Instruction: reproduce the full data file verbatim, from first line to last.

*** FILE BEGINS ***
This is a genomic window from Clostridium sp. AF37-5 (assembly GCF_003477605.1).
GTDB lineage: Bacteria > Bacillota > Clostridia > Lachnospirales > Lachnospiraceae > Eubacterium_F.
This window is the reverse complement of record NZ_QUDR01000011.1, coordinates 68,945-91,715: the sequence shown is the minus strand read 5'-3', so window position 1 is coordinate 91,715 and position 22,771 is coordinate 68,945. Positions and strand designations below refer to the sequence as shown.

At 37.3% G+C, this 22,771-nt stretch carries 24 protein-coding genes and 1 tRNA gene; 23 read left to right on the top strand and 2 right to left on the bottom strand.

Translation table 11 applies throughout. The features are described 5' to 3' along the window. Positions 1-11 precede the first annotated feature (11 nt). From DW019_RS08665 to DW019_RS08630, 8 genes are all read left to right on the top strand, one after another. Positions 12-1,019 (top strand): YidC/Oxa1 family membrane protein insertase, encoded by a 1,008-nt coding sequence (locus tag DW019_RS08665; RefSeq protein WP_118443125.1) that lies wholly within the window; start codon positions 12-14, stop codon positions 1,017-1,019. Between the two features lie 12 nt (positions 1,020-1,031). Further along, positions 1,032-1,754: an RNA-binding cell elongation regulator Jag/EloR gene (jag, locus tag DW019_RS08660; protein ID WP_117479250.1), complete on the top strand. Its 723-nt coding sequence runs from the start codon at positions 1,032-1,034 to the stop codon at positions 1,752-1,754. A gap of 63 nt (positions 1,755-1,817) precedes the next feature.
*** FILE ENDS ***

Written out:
This is a genomic window from Clostridium sp. AF37-5 (assembly GCF_003477605.1).
GTDB lineage: Bacteria > Bacillota > Clostridia > Lachnospirales > Lachnospiraceae > Eubacterium_F.
This window is the reverse complement of record NZ_QUDR01000011.1, coordinates 68,945-91,715: the sequence shown is the minus strand read 5'-3', so window position 1 is coordinate 91,715 and position 22,771 is coordinate 68,945. Positions and strand designations below refer to the sequence as shown.

At 37.3% G+C, this 22,771-nt stretch carries 24 protein-coding genes and 1 tRNA gene; 23 read left to right on the top strand and 2 right to left on the bottom strand.

Translation table 11 applies throughout. The features are described 5' to 3' along the window. Positions 1-11 precede the first annotated feature (11 nt). From DW019_RS08665 to DW019_RS08630, 8 genes are all read left to right on the top strand, one after another. Positions 12-1,019 (top strand): YidC/Oxa1 family membrane protein insertase, encoded by a 1,008-nt coding sequence (locus tag DW019_RS08665; RefSeq protein WP_118443125.1) that lies wholly within the window; start codon positions 12-14, stop codon positions 1,017-1,019. Between the two features lie 12 nt (positions 1,020-1,031). Further along, positions 1,032-1,754: an RNA-binding cell elongation regulator Jag/EloR gene (jag, locus tag DW019_RS08660; protein ID WP_117479250.1), complete on the top strand. Its 723-nt coding sequence runs from the start codon at positions 1,032-1,034 to the stop codon at positions 1,752-1,754. A gap of 63 nt (positions 1,755-1,817) precedes the next feature.